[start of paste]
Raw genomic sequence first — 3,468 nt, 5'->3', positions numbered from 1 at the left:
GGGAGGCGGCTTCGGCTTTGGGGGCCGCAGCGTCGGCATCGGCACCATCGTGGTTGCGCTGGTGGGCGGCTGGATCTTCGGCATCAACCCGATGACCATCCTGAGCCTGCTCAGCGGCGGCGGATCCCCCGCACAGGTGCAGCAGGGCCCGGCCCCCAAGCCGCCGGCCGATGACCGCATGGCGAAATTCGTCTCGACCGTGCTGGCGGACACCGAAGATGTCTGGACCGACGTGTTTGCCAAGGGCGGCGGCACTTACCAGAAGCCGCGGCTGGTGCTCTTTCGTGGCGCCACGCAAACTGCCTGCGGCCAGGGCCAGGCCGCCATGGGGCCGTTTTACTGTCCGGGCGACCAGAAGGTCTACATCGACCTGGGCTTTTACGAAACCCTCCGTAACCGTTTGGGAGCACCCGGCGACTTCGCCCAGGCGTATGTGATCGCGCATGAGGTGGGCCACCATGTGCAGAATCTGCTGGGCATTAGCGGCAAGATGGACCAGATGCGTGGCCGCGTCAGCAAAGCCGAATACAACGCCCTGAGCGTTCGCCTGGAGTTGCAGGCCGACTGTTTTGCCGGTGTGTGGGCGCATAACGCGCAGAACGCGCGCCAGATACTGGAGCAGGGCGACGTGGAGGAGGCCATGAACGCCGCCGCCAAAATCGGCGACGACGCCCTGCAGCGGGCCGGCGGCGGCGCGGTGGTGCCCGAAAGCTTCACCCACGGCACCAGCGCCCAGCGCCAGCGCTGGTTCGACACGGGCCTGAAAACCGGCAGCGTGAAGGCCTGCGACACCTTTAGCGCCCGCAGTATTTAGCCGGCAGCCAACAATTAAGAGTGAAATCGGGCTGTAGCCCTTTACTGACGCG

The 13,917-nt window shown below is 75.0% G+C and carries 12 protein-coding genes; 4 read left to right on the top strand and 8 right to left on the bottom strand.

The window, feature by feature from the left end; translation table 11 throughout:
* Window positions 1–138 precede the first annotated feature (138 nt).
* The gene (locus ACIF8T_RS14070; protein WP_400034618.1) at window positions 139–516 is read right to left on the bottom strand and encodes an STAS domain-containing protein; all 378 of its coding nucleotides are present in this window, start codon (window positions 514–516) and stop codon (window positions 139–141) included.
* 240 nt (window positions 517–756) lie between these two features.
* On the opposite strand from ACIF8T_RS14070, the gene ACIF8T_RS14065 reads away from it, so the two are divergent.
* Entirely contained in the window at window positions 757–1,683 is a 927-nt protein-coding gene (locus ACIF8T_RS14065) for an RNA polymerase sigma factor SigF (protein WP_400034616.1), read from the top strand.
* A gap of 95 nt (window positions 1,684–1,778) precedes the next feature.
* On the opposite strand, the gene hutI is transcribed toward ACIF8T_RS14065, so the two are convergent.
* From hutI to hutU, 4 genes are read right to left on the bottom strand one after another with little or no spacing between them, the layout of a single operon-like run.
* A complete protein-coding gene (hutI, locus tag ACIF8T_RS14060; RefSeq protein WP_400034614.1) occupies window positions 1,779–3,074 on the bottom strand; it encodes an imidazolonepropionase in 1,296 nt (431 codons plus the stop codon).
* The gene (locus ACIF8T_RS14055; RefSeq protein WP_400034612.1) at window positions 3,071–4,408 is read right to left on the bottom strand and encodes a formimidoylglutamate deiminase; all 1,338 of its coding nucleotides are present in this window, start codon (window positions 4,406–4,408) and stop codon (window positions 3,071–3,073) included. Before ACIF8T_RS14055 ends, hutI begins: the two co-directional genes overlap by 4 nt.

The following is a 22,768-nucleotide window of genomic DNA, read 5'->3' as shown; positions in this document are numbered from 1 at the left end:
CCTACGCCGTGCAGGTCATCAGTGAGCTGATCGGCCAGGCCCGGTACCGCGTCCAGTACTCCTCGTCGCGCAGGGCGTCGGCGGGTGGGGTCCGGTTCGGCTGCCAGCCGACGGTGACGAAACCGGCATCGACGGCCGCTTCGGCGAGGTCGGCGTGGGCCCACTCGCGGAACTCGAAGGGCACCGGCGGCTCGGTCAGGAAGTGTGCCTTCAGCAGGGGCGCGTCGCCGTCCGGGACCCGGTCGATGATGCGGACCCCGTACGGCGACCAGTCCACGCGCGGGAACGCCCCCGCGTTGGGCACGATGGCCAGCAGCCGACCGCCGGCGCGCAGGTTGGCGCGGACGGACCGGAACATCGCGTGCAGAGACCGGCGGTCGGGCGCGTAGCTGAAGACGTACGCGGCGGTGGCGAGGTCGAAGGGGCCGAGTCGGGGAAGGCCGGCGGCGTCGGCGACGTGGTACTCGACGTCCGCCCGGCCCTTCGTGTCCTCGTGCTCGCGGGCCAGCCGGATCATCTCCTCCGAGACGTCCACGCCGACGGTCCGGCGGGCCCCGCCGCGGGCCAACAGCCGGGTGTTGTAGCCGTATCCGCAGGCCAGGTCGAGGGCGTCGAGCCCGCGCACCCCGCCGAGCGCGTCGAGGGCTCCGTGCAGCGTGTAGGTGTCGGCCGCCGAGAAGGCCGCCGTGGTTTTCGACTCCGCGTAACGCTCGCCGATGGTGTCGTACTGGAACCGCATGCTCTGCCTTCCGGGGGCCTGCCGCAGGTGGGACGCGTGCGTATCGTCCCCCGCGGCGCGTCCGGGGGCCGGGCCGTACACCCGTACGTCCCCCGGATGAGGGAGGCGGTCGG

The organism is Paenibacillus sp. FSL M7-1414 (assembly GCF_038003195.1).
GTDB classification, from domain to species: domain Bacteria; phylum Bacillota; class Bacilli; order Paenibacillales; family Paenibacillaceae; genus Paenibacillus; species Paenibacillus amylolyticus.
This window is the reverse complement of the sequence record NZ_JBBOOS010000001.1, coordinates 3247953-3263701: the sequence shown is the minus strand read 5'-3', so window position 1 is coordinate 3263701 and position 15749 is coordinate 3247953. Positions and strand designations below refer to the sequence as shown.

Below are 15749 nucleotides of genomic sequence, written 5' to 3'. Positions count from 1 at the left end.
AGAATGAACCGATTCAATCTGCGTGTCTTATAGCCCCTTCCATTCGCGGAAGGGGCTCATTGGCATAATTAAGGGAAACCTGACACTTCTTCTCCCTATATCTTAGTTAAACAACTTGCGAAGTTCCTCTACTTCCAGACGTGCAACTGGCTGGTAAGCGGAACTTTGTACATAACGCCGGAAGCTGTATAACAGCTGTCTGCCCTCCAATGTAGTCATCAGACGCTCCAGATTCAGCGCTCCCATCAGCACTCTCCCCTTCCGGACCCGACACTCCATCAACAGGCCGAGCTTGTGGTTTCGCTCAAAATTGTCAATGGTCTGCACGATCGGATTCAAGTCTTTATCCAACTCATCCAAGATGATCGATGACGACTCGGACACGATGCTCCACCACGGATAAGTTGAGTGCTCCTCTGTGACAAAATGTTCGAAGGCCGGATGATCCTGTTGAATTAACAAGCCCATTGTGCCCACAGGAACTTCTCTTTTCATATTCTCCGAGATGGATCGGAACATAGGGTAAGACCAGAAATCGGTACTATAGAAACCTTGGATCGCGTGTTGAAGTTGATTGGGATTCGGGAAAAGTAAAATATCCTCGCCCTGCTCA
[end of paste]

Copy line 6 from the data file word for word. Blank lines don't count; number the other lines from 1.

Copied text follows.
* The gene (locus ACIF8T_RS14070; protein WP_400034618.1) at window positions 139–516 is read right to left on the bottom strand and encodes an STAS domain-containing protein; all 378 of its coding nucleotides are present in this window, start codon (window positions 514–516) and stop codon (window positions 139–141) included.